At least six sculptures, potentially as many as 19, stolen during an 1897 massacre by British colonists in Africa have been sitting quietly in two Los Angeles art museum collections for the past half-century.
That status is likely to change. Pressure has been building for longer than a decade for the return of thousands of objects looted from the Royal Palace in Benin City, located in what is southern Nigeria. Repatriation of Benin art is as essential as restitution for art looted during the Holocaust, which this theft resembles.
Britain’s invading imperial forces were after natural resources, especially the rubber and palm oil necessary for industrial expansion when they targeted the palace. Mass murder at the seat of the Edo peoples’ nonindustrial African kingdom, together with the city’s virtual erasure, confiscation of its sacred relics and their triumphal display in Europe’s museums, carried with it a symbolic assertion of the superiority of Queen Victoria’s white Christian realm.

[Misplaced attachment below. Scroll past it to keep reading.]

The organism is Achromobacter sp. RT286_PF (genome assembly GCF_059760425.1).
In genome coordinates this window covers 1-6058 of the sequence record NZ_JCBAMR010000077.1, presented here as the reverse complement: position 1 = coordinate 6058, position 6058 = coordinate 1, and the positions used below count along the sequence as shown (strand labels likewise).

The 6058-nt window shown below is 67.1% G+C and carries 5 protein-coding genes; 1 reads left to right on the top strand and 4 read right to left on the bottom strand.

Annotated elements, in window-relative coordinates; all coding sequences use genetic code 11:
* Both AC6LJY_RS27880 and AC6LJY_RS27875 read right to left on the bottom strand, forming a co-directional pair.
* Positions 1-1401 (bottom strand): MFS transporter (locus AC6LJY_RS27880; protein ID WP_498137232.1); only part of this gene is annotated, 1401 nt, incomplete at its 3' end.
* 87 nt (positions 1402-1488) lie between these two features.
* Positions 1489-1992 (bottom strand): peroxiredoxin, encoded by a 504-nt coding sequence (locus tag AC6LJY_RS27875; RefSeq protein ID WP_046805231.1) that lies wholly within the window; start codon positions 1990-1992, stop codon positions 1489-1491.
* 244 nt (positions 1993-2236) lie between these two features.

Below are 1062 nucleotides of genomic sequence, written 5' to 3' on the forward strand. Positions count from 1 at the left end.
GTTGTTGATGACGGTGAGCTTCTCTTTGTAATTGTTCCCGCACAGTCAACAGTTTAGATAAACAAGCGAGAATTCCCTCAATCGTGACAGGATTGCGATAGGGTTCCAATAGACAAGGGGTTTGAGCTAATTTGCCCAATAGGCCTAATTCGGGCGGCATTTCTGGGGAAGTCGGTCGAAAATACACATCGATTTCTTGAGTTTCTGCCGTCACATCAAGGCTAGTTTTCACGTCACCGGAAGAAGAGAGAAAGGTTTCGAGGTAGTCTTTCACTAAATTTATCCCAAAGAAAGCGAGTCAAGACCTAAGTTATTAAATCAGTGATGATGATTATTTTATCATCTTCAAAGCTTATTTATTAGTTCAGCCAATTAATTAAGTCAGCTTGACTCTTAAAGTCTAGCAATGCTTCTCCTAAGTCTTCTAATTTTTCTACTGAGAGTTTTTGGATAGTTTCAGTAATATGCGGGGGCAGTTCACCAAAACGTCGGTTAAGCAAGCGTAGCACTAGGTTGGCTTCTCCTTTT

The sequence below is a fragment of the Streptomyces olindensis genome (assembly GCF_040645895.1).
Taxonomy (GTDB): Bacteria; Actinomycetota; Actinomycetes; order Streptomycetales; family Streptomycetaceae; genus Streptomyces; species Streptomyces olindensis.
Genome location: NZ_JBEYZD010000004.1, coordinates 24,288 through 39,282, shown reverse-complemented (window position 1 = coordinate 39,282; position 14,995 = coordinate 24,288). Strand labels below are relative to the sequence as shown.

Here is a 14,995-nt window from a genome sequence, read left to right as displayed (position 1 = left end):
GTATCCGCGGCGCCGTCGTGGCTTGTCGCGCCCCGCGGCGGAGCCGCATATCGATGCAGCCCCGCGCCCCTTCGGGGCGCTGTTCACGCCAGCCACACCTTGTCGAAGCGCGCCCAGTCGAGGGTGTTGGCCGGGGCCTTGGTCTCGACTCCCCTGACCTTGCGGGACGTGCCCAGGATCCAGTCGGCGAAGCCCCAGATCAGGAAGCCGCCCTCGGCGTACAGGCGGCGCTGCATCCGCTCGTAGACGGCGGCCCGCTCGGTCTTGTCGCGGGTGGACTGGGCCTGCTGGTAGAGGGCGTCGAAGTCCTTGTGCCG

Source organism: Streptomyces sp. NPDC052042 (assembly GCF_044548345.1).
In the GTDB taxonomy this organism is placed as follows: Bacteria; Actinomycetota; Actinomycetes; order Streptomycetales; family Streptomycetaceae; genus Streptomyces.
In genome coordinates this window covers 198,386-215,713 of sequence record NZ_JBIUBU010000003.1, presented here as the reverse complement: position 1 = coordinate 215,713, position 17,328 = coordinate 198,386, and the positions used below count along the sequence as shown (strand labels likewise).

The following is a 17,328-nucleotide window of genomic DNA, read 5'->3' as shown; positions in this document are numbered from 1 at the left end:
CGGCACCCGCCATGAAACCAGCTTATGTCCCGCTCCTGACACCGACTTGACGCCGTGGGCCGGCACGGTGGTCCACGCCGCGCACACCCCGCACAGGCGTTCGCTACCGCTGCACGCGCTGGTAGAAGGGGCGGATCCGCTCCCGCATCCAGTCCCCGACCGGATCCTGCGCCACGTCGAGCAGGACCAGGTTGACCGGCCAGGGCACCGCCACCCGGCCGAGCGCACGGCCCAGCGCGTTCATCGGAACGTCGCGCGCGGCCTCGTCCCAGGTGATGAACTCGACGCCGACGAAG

Most attention has focused on demands for repatriation from major museums in London and Berlin, capitals of countries directly engaged in African colonization at the end of the 19th century. Germany’s Foreign Ministry is reported to have recently begun negotiations for the return to Nigeria of more than 250 Benin sculptures in state museums. (A formal agreement is expected by summer.) The British Museum has been more equivocal.
Sacred plaques, carved ivory tusks, royal body ornaments and other objects are in the collections of at least 161 global museums — two-thirds of them in Europe — in addition to an unknown number of private collections. But stolen Benin art has been scattered far and wide over the last 124 years.